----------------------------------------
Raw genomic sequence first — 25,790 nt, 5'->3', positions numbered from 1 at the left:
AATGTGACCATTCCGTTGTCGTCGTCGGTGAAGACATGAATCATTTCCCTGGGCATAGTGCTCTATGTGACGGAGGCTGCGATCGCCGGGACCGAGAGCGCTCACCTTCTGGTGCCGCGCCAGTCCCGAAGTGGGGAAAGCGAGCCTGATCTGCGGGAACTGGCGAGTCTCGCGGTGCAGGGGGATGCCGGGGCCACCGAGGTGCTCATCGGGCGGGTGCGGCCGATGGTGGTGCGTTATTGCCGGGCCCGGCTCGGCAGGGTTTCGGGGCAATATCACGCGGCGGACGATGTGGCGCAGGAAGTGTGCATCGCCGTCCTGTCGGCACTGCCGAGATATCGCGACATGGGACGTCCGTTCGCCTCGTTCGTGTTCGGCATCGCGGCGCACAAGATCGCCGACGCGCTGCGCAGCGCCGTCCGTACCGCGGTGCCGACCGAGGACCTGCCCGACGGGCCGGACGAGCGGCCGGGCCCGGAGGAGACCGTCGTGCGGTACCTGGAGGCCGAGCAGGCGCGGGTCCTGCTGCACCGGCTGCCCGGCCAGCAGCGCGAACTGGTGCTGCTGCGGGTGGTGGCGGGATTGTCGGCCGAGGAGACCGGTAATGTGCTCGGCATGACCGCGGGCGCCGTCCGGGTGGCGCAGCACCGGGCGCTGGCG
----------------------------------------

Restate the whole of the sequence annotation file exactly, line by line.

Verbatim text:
Raw genomic sequence first — 25,790 nt, 5'->3', positions numbered from 1 at the left:
AATGTGACCATTCCGTTGTCGTCGTCGGTGAAGACATGAATCATTTCCCTGGGCATAGTGCTCTATGTGACGGAGGCTGCGATCGCCGGGACCGAGAGCGCTCACCTTCTGGTGCCGCGCCAGTCCCGAAGTGGGGAAAGCGAGCCTGATCTGCGGGAACTGGCGAGTCTCGCGGTGCAGGGGGATGCCGGGGCCACCGAGGTGCTCATCGGGCGGGTGCGGCCGATGGTGGTGCGTTATTGCCGGGCCCGGCTCGGCAGGGTTTCGGGGCAATATCACGCGGCGGACGATGTGGCGCAGGAAGTGTGCATCGCCGTCCTGTCGGCACTGCCGAGATATCGCGACATGGGACGTCCGTTCGCCTCGTTCGTGTTCGGCATCGCGGCGCACAAGATCGCCGACGCGCTGCGCAGCGCCGTCCGTACCGCGGTGCCGACCGAGGACCTGCCCGACGGGCCGGACGAGCGGCCGGGCCCGGAGGAGACCGTCGTGCGGTACCTGGAGGCCGAGCAGGCGCGGGTCCTGCTGCACCGGCTGCCCGGCCAGCAGCGCGAACTGGTGCTGCTGCGGGTGGTGGCGGGATTGTCGGCCGAGGAGACCGGTAATGTGCTCGGCATGACCGCGGGCGCCGTCCGGGTGGCGCAGCACCGGGCGCTGGCG